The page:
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Author: Subject: Removing lead oxide from lead ingots.
Bezaleel
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[*] posted on 17-7-2020 at 03:25


1. Woelen, will HClO4 remove only the oxide or will it also attack the lead metal?

2. Sulfamic acid was suggested above, but my experience with sulfamic acid is that it normally contains ~5% of sulfuric acid. Addition of sulfamic acid to BaCl2 solution clearly shows this. Lead sulfate is very insoluble, so I would avoid the chance of creating it.

3. a) Fulmen suggest paraffin wax, but how do you clean the lead from any paraffin that remained on the surface?
b) Also, I guess you can't melt lead under paraffin, can you? So for melting together small oxidised lead pieces, this is not an option, or am I mistaking?


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Tsjerk
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[*] posted on 17-7-2020 at 05:03


HClO4 won't attack the lead (or hardly) as perchlorate is not an oxidizer in water under normal conditions.

Do you have barium hydroxide? It is quite cheap and could be used to get rid of the sulfate in sulfamic acid, as barium sulfamate is pretty soluble. The pKa of sulfamic acid makes it a borderline strong acid (pKa = 0.995).
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fusso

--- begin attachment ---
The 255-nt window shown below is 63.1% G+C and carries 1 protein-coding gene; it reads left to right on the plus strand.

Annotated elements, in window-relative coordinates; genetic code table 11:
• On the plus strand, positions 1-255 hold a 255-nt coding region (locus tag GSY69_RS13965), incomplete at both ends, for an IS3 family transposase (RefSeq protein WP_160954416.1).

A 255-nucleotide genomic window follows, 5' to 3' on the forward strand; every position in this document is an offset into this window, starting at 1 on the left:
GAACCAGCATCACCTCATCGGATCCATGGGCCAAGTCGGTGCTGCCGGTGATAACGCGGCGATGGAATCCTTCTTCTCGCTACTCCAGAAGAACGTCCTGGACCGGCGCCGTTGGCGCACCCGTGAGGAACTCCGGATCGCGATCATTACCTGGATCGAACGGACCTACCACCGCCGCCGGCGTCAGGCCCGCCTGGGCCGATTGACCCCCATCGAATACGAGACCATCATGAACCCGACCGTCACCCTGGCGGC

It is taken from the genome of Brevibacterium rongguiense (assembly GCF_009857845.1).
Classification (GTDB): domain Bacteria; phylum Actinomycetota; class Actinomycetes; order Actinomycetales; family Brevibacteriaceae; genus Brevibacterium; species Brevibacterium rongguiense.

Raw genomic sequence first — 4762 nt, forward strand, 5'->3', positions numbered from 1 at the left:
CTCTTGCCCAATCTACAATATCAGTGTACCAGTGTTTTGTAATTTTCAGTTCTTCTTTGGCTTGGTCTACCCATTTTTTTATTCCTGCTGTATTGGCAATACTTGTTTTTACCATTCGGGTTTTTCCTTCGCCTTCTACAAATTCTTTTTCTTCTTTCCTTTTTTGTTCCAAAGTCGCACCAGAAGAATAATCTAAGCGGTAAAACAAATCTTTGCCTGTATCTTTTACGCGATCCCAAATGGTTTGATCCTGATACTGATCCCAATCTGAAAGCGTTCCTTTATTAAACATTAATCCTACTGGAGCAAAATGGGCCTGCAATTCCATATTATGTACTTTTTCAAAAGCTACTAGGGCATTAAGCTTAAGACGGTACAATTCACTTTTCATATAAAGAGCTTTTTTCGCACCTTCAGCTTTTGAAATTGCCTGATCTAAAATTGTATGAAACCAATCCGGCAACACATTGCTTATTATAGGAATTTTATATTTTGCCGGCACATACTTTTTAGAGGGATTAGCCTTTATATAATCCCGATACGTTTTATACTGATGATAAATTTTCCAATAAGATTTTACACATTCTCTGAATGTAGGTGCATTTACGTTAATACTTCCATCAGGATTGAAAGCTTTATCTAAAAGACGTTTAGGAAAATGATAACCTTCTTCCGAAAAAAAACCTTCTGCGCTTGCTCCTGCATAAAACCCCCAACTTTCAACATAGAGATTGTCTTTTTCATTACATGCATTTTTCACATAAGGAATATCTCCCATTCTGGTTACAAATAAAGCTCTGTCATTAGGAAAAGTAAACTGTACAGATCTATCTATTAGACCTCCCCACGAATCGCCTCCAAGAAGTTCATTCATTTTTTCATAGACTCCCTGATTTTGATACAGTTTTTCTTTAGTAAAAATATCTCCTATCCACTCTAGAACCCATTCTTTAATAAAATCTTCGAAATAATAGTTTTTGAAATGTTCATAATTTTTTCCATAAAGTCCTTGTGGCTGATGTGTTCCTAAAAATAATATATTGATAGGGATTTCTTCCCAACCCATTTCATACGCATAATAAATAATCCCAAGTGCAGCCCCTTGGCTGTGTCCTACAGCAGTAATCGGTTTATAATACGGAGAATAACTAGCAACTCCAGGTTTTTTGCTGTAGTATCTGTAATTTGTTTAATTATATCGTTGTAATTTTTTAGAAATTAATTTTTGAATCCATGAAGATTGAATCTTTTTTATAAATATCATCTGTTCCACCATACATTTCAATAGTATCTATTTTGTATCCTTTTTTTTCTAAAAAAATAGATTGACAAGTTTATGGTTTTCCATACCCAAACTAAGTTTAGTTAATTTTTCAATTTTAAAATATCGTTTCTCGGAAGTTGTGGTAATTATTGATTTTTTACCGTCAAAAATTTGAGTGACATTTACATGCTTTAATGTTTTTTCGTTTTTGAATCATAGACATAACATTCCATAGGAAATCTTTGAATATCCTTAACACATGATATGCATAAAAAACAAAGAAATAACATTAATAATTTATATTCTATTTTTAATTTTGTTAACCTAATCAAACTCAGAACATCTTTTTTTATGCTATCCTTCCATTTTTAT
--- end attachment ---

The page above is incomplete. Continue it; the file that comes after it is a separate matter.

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[*] posted on 17-7-2020 at 05:07


Whatabout NaOH?
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Tsjerk
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[*] posted on 17-7-2020 at 08:16


What would sodium hydroxide do?
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AJKOER
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[*] posted on 21-7-2020 at 08:17


Actually, to the certain disbelief of the general audience, consider the cheapest with no toxic waste product via the least corrosive of all mentioned paths, namely, the employment of dry ammonia gas, as can be harvested from household ammonia and a drying agent:

To quote a source (see https://socratic.org/questions/what-is-the-balanced-redox-re... and also, https://www.kenyaplex.com/questions/28794-dry-ammonia-gas-is...):

3 PbO (s) + 2 NH3 (g) -> N2 (g) + 3 H2O (l) + 3 Pb (s)

Note: The claimed reaction avoids a soluble toxic problematic Lead waste product and actually re-plates the Lead surface itself.

This source (see https://www.osti.gov/servlets/purl/1007235) states in different approach "no need for ammonia" implying there is some history on the NH3 path.

However in not dry conditions, per this source, at https://www.researchgate.net/publication/243950971_Solubilit... suggests with excess ammonia and water, possible mixed Lead salts which may further complex with ammonia.

[Edited on 21-7-2020 by AJKOER]
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Tsjerk
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[*] posted on 21-7-2020 at 08:52


AJOEKER: At what temperature does that reaction run?